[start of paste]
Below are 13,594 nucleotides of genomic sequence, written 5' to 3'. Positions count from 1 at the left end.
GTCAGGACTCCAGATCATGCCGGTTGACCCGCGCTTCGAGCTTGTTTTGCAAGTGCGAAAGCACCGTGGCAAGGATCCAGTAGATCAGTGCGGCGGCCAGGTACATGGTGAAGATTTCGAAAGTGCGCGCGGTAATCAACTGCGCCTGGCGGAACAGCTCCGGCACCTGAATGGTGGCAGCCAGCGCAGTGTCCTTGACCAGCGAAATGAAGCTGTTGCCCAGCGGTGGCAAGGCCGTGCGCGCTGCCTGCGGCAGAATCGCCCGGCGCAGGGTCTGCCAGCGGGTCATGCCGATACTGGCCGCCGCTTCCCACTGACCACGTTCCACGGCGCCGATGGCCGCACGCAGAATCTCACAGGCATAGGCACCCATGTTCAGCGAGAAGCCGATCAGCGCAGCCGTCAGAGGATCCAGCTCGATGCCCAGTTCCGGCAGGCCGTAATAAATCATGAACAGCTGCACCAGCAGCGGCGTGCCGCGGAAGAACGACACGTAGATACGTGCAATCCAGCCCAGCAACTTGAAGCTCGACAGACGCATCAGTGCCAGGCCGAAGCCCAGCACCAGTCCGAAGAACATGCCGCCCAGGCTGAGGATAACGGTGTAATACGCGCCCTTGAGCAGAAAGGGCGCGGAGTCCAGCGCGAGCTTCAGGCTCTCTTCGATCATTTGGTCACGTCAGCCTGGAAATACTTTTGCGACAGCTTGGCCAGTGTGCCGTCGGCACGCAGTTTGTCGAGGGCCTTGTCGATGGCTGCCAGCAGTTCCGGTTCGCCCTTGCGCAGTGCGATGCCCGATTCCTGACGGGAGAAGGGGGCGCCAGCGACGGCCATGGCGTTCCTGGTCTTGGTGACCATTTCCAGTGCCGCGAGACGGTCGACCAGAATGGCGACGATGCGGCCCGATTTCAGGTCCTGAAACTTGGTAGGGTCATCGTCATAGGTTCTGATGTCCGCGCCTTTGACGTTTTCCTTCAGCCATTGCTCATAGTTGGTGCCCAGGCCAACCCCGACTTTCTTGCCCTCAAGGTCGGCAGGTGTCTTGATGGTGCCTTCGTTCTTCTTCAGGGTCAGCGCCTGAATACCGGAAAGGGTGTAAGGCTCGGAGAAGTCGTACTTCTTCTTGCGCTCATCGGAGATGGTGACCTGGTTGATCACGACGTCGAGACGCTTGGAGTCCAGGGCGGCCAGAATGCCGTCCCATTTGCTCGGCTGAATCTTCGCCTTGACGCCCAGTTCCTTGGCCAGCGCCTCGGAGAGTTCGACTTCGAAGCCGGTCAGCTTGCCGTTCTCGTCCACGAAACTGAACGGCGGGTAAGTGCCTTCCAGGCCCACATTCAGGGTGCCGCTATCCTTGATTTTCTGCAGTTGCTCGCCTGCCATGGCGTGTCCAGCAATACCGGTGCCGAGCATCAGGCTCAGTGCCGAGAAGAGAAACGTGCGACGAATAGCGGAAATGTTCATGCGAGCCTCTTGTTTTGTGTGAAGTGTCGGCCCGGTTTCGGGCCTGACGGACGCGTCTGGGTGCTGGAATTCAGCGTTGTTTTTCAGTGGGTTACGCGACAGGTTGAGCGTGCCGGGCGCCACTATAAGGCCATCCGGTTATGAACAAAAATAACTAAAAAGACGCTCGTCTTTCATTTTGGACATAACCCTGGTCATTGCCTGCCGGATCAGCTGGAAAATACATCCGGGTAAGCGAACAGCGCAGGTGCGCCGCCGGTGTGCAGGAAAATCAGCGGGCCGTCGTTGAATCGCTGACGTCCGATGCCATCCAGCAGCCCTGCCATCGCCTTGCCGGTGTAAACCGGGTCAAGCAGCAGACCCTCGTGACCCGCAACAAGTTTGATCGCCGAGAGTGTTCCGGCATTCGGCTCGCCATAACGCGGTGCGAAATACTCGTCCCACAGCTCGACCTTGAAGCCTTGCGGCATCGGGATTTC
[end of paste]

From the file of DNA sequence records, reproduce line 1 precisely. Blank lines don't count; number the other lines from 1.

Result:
Below are 13,594 nucleotides of genomic sequence, written 5' to 3'. Positions count from 1 at the left end.